If the lathe is sounding noisier than previously I suggest you try and investigate which part of the drive is causing it and see if you can cure it, it may be that whatever is causing the noise is why the grub screws worked loose in the first place.

djansi":3sda5ip5 said:
…... I do suspect someone changed the original one-belt set-up to this one, for whatever reason.
There are several incarnations of the Poolwood lathe which changed the drive mechanism.

Also the thread standard of the spindle could be 1-1/2" X 6 TPI Whitworth (55 deg) or 1/2" X 6 TPI UNC (60deg) . You need to check before you obtain any other chucks etc.

The two versions of the lathe that I had were different thread forms.

djansi":3sda5ip5 said:

I don`t know what a reeves drive lathe is I`m afraid ?
A basic Reeves drive consists of a spring loaded split Vee pulley on the motor and a mechanically adjusted (width) pulley on the output shaft, as show here:


As you vary the width of the gap on the output pulley, the motor pulley either closes or opens against the spring pressure to accommodate the belt and remove any slack, this of course changes the relative gearing between the two pulleys.

On your lathe I suspect that by adjusting the position of the counter shaft you are moving one belt to the top of one pulley whilst moving the other to the bottom of the adjacent pulley, thus changing the gearing.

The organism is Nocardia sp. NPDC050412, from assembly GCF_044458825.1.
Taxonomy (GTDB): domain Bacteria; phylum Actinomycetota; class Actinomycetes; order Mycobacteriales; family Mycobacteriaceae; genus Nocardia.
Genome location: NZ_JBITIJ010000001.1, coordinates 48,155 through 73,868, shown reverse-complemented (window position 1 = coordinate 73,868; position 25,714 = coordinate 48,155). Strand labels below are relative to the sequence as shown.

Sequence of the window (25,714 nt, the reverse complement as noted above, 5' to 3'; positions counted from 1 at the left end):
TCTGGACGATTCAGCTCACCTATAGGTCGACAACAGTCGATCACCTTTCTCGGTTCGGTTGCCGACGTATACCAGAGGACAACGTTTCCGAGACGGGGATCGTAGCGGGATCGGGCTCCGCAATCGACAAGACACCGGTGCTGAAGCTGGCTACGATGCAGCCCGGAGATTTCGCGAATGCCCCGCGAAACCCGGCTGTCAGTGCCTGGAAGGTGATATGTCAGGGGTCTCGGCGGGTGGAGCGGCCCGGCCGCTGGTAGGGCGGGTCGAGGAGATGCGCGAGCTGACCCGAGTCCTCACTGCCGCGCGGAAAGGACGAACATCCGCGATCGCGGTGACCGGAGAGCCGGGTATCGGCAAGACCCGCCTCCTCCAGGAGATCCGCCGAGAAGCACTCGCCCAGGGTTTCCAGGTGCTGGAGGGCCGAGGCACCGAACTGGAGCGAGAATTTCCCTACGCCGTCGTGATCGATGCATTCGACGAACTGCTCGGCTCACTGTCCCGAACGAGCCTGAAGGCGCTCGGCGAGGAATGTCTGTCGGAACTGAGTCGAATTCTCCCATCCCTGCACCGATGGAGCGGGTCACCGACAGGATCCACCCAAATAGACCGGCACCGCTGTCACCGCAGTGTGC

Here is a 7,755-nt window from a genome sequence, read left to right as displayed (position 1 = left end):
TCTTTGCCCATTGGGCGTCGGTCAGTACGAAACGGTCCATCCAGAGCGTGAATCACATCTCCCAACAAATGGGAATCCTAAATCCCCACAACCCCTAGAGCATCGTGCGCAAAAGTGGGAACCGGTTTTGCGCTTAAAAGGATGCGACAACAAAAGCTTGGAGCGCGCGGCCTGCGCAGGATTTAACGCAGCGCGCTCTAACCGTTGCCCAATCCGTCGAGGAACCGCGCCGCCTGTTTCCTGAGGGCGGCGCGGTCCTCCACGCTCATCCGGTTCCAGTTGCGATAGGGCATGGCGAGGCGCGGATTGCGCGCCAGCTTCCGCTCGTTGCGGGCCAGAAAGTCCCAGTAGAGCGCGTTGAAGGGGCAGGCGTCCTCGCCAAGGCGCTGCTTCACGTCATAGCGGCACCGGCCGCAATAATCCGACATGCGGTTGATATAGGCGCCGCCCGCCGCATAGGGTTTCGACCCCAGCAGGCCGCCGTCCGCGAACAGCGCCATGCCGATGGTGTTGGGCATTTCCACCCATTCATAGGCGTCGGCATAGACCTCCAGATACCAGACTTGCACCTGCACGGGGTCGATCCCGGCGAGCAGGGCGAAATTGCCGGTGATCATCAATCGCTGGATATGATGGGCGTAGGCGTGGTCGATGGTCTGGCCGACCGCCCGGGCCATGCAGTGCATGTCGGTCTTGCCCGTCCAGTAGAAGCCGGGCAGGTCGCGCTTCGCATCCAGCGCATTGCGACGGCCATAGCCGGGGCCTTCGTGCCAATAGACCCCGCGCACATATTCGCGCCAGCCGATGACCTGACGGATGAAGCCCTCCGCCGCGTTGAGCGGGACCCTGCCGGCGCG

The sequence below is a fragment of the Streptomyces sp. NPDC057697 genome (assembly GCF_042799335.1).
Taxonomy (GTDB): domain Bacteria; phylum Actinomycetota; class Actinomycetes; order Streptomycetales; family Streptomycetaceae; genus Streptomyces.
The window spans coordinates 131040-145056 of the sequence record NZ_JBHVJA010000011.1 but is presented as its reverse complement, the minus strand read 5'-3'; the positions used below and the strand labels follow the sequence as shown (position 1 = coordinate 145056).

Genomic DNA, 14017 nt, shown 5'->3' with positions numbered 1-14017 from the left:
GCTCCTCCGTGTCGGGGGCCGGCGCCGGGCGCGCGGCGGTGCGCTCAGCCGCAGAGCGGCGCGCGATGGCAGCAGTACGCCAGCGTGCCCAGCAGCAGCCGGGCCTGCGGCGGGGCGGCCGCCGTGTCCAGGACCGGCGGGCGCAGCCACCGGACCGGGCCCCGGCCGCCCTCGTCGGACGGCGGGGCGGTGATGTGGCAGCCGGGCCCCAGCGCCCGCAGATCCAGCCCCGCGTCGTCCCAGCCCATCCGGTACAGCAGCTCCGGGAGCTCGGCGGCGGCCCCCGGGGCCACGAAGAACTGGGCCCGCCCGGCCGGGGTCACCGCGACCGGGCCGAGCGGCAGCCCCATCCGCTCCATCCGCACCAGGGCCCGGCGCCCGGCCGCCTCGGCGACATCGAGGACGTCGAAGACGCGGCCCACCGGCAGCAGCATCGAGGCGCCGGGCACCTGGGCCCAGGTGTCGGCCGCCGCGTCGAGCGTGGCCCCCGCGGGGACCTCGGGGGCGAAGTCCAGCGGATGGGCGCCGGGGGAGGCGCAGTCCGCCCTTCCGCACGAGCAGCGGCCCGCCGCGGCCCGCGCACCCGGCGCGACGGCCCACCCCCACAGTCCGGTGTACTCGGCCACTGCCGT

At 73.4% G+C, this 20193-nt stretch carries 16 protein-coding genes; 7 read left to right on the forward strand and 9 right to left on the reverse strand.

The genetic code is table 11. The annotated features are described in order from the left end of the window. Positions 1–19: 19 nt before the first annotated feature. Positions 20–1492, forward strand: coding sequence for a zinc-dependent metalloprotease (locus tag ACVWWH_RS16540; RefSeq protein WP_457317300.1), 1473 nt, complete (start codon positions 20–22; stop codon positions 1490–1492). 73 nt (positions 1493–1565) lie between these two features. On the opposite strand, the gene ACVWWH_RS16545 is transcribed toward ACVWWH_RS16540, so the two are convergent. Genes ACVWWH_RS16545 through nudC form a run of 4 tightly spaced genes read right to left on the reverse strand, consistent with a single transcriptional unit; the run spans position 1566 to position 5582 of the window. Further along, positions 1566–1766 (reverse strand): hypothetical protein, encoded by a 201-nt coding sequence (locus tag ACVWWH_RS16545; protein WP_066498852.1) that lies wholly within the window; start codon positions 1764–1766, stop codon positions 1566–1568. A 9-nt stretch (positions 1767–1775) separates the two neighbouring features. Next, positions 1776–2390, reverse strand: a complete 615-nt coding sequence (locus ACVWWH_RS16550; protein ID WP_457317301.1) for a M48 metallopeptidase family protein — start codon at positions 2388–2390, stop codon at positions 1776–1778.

djansi

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Thank you for the info CHJ.

I was told that others had this noise problem with similar lathes, and apparently it`s the pulleys` wear and tear where they sit on the shaft. The metal (aluminium ?) the pulleys are made of seems to be softer than the shaft, so they will have a small amount of slack after a certain amount or running hours. But I`ll have a look at the weekend if I can locate where the noise comes from exactly.

I must have been lucky so far with the thread size, as I have bought a scroll chuck with insert, a collet chuck and a faceplate, and they all fit my lathe. They were all just advertised as 1 1/2 x 6 tpi, and I didn`t know there are two types of these !

Thanks again, Ansgar
 

CHJ

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djansi":ma25ehty said:
I must have been lucky so far with the thread size, as I have bought a scroll chuck with insert, a collet chuck and a faceplate, and they all fit my lathe. They were all just advertised as 1 1/2 x 6 tpi, and I didn`t know there are two types of these !
Sounds like you have a later UNC version.